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How I went from speech therapy to speaking in front of 100 people

May 10, 2016

I want to talk about the way it feels to push yourself past something that you have recognized as the very limit of your abilities, the edge of what is possible for you.

There’s going to be moments when you will meet that wall in your professional skills, if you’re an artist or a designer or a writer  —  and there’s going to be moments when you will meet that wall in your business.

The true test of anyone on this earth is not whether they can begin a journey, it’s whether they can end it. You can’t just be a starter, you have to be a finisher too.

That’s where so many people fall down. That’s where so many businesses go off the tracks, where so many entrepreneurs give up and walk away.

And I see that happen a lot. I see it happen with founders and would-be businesspeople every single day. I get emails, and it’s always someone on the other end saying, "I can’t do it  —  it’s too hard."

If it feels too hard, it’s because it’s meant to. Accomplishing things has very little to do with relaxing and giving yourself some slack. It’s all about pushing through the limits. Identifying the walls, the barriers, and then f------ breaking them. Right now, this probably sounds pretty good. It sounds like it makes sense. But you’re asking yourself what those barriers look like. So let me open up.

I’ve been pretty open about my speech problems. I don’t feel much of a need to hide my flaws away and pretend I’ve made any kind of progress towards perfection. After all, perfection has never been one of my goals.

When I was a kid, when I was a teenager, I had a crushing speech problem. I couldn’t communicate with people. It was heart breaking. Every time I opened my mouth, I dreaded hearing someone say "What??" in that voice that so clearly stated that they couldn’t understand what the f--- I was saying. I was in speech therapy … and I hated it. I felt embarrassed and ashamed of the fact that I couldn’t communicate.

I never completely beat that. Today, when I talk to someone, I have to follow a few techniques and patterns I picked up over the years  —  I try to keep a single paperclip in my pocket so I can take it out and squeeze it, twist it and try to unravel it, as a way of taking my mind off my problem, relaxing, doing my best to actually talk and be understood.

Just ten years ago, breaking through that barrier wouldn’t have been possible. Or at least, it wouldn’t have seemed possible. Faced with the challenge of getting up and seeing a hundred people looking up at me, waiting to hear me, with no idea the struggle it took to say one single word, I would have cut and run. But just a few years ago, I became a speaker.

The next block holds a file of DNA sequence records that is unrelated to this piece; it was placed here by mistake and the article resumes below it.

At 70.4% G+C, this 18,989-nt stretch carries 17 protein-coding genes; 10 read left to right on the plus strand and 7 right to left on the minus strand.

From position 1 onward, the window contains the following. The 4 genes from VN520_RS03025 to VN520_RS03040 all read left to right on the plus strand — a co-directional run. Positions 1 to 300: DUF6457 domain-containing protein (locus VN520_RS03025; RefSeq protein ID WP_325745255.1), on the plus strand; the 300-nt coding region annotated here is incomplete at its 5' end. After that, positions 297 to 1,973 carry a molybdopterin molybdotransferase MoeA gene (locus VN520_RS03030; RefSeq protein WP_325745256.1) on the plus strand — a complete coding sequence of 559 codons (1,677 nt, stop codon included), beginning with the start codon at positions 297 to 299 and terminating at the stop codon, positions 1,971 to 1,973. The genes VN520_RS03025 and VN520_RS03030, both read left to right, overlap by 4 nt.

I wish there was some secret lifehack here that I could give you, like a listicle of the top ten ways to beat your own limitations like Elon Musk and Kobe Bryant. That is not the case.

The way I reached the point where I could function, and talk, and deliver a presentation on entrepreneurship to a hundred people  —  it was through trying and failing.

I would put myself out there as often as I could. I would take every opportunity to stand up and be heard, each time knowing that I was about to open myself up to ridicule and run the risk of being laughed at.

I would put myself out there because the only way to break your limits is to push against them, over and over again, and weaken them. No matter how long it takes.

And it can take years. For me, it was around 5–8 years of trying to put a crack in the wall and turn that crack into a fracture, and use that fracture to bringing it crumbling down. The same is likely to be true for you. Your limits are only going to be broken with constant assaults. And it’s not going to change overnight, and there’s no One Weird Trick. It’s hard.

I define an entrepreneur as anyone who seeks to reject the old paradigm of employment where your worth, value, and success is defined by a person who barely knows you. If you want to break out of that paradigm, you’re going to be doing it against your own limits, and against your own perceptions of what is possible for you.

I’ve seen so many different walls, that would-be entrepreneurs and established founders come up against. They can’t pitch clients, because they don’t have sales skills and they’re worried they’ll be laughed out of the room. They can’t build a product because they don’t have technical skills, they’re not developers or coders.

The first thing people try and do is look for a way around those limits. A way around, instead of a way through. If they don’t have the technical skills, they’ll post ludicrous f------ messages on startup Facebook groups and Quora stating that they’ve got the next million dollar idea and they want some poor sod to build it for free. That’s not breaking a limit.

They’ll try and market to their potential customers solely by email, as if a hundred cold messages to people you’ve never met could ever turn into a thriving business acquisition model. That’s not breaking a limit.

The way to break those limits is to learn new skills, and push yourself to try, fail and uncover data. The way to break those limits is to spend years focused on them. If you do not break those limits, I’ve got news for you.

You’re not going to make it.

(source: businessinsider.com)


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